All information is as appeared in the 1993 Distinguished Alumni Awards progarm.
Since his graduation from Fenn College in 1962, Ronald Bender has been a great source of activity and inspiration at Cleveland State, as well as a vital asset to various efforts, endeavors and projects embarked upon at CSU.
President and Chief Operating Office of Euthenics, Inc., a civil engineering consulting firm, he is also former president for both the CSU Alumni Association and the College of Engineering Alumni Organization. He has also served on the Board of Directors of the Cleveland Section of the American Society of Civil Engineers (ASCE) in addition to serving as its President in 1986 and 1987. In 1990 he was honored by the Cleveland Section as ASCE Civil Engineer of the Year and is now recognized as an ASCE Fellow, the highest honor bestowed by the organization.
Ron believes public universities like Cleveland State are extremely important to a region like Northeast Ohio for it offers education at an affordable price, in the process reaching out toward people who might not otherwise have access to higher education. “My advice to current students is that you’re not going to get anywhere these days without an education,” he says. “Also, while grades are important, involvement in organizations and work experience are vital as well and often times the deciding factor of whether someone gets hired.”
It was that type of professional experience that Ron feels helped him in his career field. “Fenn was a hands-on college and that has carried over today with the co-op program. “With professional training, you’re always more prepared,” he says, citing the seven current CSU graduates that his company employs. “CSU grads work well in our business.”
Married for 31 years, Ron lives with his wife, Sue, in Strongsville. He has two sons, one a graduate of Ohio University and the other a graduate of Cleveland State University.
Ohio State Representative Jane L. Campbell’s commitment to the good fight has highlighted her legislative career. A member of the Ohio House of Representatives since 1984, Jane has long taken up causes on behalf of the public at large, effecting legislation involving domestic violence shelter funding, odometer fraud of on automobiles and rights for institutionalized patients, among other accomplishments.
It has also been her commitment to Ohio’s working families that has distinguished her legislative tenure and made her a champion for the people. “I believe we need to invest in working Ohio, especially the families,” she says. Toward the end, she believes that one of the biggest challenges she now faces is trying to develop a state budget that adequately and equally distributes funds.
For instance, she would like to see the state provide day case and health care for Ohio’s low-income families. She would also like to see the state provide part-time student grants for people with families who want and need to go back to school, yet can only do so part time and with financial assistance. Presently, grants are only available for full-time students.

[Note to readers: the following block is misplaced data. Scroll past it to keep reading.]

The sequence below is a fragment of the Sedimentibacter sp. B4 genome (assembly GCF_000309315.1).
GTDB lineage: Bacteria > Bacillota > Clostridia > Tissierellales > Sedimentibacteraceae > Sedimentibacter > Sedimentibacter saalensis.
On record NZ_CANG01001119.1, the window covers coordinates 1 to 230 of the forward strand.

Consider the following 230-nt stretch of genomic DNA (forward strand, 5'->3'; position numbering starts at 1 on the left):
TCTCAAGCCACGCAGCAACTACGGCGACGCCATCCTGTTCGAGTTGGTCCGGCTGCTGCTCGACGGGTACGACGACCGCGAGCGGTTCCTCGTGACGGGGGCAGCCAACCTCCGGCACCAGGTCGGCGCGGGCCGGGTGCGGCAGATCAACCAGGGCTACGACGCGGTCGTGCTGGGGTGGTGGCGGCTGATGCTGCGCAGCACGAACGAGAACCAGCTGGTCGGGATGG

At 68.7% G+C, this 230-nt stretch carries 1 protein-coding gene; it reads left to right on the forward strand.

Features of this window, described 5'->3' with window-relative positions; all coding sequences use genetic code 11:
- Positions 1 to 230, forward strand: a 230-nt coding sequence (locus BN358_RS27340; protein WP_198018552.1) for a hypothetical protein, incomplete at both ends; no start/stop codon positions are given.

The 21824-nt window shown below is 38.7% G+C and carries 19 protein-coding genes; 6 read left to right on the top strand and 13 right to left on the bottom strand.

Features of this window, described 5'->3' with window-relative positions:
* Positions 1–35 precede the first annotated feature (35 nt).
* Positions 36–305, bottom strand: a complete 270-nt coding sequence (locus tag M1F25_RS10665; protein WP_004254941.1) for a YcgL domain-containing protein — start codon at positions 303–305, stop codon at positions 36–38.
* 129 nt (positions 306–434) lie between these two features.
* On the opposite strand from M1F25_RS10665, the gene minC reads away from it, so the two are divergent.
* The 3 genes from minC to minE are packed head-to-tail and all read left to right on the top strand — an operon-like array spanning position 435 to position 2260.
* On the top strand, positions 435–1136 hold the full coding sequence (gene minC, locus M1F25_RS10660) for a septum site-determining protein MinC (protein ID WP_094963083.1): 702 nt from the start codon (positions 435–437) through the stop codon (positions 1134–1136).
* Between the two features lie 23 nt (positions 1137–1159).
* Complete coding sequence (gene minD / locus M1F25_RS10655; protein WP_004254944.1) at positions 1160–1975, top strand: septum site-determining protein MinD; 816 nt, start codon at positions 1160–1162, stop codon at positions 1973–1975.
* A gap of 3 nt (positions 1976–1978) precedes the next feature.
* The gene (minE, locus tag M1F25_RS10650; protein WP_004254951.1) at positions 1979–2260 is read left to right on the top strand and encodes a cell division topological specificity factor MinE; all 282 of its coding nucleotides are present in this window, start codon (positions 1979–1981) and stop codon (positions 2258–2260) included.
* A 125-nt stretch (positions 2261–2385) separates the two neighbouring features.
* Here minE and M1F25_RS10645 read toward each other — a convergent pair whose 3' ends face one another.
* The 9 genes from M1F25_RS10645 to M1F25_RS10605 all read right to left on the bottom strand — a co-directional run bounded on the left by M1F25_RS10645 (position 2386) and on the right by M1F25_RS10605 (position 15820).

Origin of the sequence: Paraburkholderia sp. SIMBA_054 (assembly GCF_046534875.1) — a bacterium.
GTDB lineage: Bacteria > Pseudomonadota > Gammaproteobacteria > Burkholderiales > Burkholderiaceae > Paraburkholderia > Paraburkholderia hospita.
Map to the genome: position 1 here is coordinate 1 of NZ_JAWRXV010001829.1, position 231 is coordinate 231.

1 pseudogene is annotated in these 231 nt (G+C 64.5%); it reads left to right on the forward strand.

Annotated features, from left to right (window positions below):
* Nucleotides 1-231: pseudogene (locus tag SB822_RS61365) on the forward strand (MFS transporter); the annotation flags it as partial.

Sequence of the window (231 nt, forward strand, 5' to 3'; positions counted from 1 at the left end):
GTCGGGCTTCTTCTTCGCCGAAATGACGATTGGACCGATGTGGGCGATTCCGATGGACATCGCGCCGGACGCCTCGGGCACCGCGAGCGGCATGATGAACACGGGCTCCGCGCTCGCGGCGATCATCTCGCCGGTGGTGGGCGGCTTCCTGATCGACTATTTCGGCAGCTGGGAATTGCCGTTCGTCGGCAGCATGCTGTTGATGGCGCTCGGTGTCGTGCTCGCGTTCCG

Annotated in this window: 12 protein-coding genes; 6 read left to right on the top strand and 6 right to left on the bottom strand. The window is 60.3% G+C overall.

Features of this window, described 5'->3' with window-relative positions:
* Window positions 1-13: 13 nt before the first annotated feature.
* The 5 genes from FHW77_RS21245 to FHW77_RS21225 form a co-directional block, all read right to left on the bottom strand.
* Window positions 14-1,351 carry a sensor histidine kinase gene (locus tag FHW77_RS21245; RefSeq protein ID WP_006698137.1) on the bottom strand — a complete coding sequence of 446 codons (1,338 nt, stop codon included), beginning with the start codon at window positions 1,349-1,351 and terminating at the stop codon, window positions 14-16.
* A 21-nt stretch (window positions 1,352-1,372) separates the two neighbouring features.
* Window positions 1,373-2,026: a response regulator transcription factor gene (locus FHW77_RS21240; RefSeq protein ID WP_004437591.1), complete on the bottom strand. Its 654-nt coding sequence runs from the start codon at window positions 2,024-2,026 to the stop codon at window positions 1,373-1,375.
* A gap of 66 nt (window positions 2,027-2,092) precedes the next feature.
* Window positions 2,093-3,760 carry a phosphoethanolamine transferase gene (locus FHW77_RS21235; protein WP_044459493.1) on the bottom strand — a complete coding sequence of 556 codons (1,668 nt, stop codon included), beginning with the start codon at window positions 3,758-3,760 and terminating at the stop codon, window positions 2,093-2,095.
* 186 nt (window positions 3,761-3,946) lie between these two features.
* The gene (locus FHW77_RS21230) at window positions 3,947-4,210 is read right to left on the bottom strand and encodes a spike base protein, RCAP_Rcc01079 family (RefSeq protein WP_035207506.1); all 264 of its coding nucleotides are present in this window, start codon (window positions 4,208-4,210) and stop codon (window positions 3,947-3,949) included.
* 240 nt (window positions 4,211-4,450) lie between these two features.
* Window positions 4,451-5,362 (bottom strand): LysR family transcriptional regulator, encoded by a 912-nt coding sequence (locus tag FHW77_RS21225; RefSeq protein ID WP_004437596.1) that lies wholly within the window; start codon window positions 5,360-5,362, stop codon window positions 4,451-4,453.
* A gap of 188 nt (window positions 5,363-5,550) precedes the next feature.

Jane is also working on ‘school-funding equity,’ redefining the formula that distributes funds for local school districts, a formula that adjusts for various regional differences in property tax. She believes education on the whole needs to be bolstered in Ohio, citing the low percentage of college graduates compared with other states, a problem which she believes can be attributed to the relatively high cost of education.
Prior to her election, she served as executive director of Friends of Shaker Square, field director for ERAmerica and was one of the founders of WomenSpace, a coalition of over 60 organizations working for the betterment of women. She lives in Cleveland with her husband Hunter Morrison and their two daughters, Jessica Elizabeth and Catherine Joanna. She is also a deacon at Heights Christian Church and has been appointed to serve as a member of the National Committee on Welfare Reform.
During her tenure as a student and educator, Donna Y. Ford-Harris has diligently sought to improve the well-being and educational status of urban and minority students.
An assistant professor at the University of Kentucky’s College of Human Environmental Sciences, Donna was the recipient of a three-year $800,000 grant from the National Institute on Drug Abuse to explore issues of substance abuse among our nation’s youth. Her main concerns, however, extend into the areas of urban education, multi-cultural education and human development and learning, as well as issues related to the achievement of African-American students in urban school settings. She also serves as an educational consultant to several school districts, as a reviewer of manuscripts and grants submitted for publication and funding consideration and on the board of directors for the Lexington (KY) Children’s Museum.